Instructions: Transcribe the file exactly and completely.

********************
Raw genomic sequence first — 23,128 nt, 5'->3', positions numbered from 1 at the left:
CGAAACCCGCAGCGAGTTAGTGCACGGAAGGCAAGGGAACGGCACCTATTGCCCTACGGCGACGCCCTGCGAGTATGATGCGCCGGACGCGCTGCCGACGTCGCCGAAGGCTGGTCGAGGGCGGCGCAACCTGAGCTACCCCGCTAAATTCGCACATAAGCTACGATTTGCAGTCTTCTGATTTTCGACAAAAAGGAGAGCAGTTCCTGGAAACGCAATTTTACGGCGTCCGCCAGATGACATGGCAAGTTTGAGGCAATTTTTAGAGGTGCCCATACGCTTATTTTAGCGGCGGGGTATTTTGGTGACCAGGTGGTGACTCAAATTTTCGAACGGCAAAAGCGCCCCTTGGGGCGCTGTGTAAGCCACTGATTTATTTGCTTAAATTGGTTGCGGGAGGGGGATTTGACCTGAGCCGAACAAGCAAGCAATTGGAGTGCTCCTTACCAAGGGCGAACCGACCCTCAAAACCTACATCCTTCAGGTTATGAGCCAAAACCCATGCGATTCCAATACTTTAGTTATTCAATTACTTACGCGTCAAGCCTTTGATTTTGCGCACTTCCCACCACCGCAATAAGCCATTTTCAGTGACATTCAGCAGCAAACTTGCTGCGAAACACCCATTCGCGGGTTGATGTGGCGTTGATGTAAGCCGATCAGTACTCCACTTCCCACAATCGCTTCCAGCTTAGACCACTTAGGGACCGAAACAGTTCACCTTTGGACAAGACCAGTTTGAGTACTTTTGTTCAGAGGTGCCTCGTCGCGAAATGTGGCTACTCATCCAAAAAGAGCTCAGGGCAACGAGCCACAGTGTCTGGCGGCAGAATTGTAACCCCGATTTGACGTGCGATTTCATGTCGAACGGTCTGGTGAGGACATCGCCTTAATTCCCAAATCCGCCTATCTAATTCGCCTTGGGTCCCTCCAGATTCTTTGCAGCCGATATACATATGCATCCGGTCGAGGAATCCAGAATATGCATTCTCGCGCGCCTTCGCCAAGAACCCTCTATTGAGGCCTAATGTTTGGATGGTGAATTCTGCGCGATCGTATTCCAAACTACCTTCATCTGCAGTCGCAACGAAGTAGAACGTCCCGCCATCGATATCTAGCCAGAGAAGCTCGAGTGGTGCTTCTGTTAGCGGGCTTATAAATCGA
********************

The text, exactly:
Raw genomic sequence first — 23,128 nt, 5'->3', positions numbered from 1 at the left:
CGAAACCCGCAGCGAGTTAGTGCACGGAAGGCAAGGGAACGGCACCTATTGCCCTACGGCGACGCCCTGCGAGTATGATGCGCCGGACGCGCTGCCGACGTCGCCGAAGGCTGGTCGAGGGCGGCGCAACCTGAGCTACCCCGCTAAATTCGCACATAAGCTACGATTTGCAGTCTTCTGATTTTCGACAAAAAGGAGAGCAGTTCCTGGAAACGCAATTTTACGGCGTCCGCCAGATGACATGGCAAGTTTGAGGCAATTTTTAGAGGTGCCCATACGCTTATTTTAGCGGCGGGGTATTTTGGTGACCAGGTGGTGACTCAAATTTTCGAACGGCAAAAGCGCCCCTTGGGGCGCTGTGTAAGCCACTGATTTATTTGCTTAAATTGGTTGCGGGAGGGGGATTTGACCTGAGCCGAACAAGCAAGCAATTGGAGTGCTCCTTACCAAGGGCGAACCGACCCTCAAAACCTACATCCTTCAGGTTATGAGCCAAAACCCATGCGATTCCAATACTTTAGTTATTCAATTACTTACGCGTCAAGCCTTTGATTTTGCGCACTTCCCACCACCGCAATAAGCCATTTTCAGTGACATTCAGCAGCAAACTTGCTGCGAAACACCCATTCGCGGGTTGATGTGGCGTTGATGTAAGCCGATCAGTACTCCACTTCCCACAATCGCTTCCAGCTTAGACCACTTAGGGACCGAAACAGTTCACCTTTGGACAAGACCAGTTTGAGTACTTTTGTTCAGAGGTGCCTCGTCGCGAAATGTGGCTACTCATCCAAAAAGAGCTCAGGGCAACGAGCCACAGTGTCTGGCGGCAGAATTGTAACCCCGATTTGACGTGCGATTTCATGTCGAACGGTCTGGTGAGGACATCGCCTTAATTCCCAAATCCGCCTATCTAATTCGCCTTGGGTCCCTCCAGATTCTTTGCAGCCGATATACATATGCATCCGGTCGAGGAATCCAGAATATGCATTCTCGCGCGCCTTCGCCAAGAACCCTCTATTGAGGCCTAATGTTTGGATGGTGAATTCTGCGCGATCGTATTCCAAACTACCTTCATCTGCAGTCGCAACGAAGTAGAACGTCCCGCCATCGATATCTAGCCAGAGAAGCTCGAGTGGTGCTTCTGTTAGCGGGCTTATAAATCGA